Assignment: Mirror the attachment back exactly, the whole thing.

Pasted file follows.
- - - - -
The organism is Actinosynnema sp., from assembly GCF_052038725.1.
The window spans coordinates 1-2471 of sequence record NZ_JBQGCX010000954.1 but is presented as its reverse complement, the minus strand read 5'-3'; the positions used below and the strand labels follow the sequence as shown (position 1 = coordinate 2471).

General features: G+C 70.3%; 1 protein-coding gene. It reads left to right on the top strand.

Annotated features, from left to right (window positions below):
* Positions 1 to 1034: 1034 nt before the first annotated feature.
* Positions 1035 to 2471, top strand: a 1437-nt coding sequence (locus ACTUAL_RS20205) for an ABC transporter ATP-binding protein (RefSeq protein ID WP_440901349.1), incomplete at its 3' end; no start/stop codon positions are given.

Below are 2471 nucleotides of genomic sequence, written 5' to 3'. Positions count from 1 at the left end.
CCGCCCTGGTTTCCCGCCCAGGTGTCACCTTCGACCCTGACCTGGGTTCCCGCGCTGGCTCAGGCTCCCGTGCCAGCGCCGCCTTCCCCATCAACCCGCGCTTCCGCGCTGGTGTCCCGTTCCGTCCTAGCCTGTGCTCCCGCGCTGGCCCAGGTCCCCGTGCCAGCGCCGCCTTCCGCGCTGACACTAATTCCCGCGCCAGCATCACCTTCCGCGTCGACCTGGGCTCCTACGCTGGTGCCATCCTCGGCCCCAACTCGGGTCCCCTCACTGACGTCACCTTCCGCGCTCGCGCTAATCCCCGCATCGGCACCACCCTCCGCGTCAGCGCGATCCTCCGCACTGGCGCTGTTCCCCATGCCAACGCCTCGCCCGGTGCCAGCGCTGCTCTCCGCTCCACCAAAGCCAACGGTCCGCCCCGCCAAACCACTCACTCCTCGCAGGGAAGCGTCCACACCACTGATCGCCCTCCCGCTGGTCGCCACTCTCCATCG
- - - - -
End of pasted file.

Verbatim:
The organism is Actinosynnema sp., from assembly GCF_052038725.1.
The window spans coordinates 1-2471 of sequence record NZ_JBQGCX010000954.1 but is presented as its reverse complement, the minus strand read 5'-3'; the positions used below and the strand labels follow the sequence as shown (position 1 = coordinate 2471).

General features: G+C 70.3%; 1 protein-coding gene. It reads left to right on the top strand.

Annotated features, from left to right (window positions below):
* Positions 1 to 1034: 1034 nt before the first annotated feature.
* Positions 1035 to 2471, top strand: a 1437-nt coding sequence (locus ACTUAL_RS20205) for an ABC transporter ATP-binding protein (RefSeq protein ID WP_440901349.1), incomplete at its 3' end; no start/stop codon positions are given.

Below are 2471 nucleotides of genomic sequence, written 5' to 3'. Positions count from 1 at the left end.
CCGCCCTGGTTTCCCGCCCAGGTGTCACCTTCGACCCTGACCTGGGTTCCCGCGCTGGCTCAGGCTCCCGTGCCAGCGCCGCCTTCCCCATCAACCCGCGCTTCCGCGCTGGTGTCCCGTTCCGTCCTAGCCTGTGCTCCCGCGCTGGCCCAGGTCCCCGTGCCAGCGCCGCCTTCCGCGCTGACACTAATTCCCGCGCCAGCATCACCTTCCGCGTCGACCTGGGCTCCTACGCTGGTGCCATCCTCGGCCCCAACTCGGGTCCCCTCACTGACGTCACCTTCCGCGCTCGCGCTAATCCCCGCATCGGCACCACCCTCCGCGTCAGCGCGATCCTCCGCACTGGCGCTGTTCCCCATGCCAACGCCTCGCCCGGTGCCAGCGCTGCTCTCCGCTCCACCAAAGCCAACGGTCCGCCCCGCCAAACCACTCACTCCTCGCAGGGAAGCGTCCACACCACTGATCGCCCTCCCGCTGGTCGCCACTCTCCATCG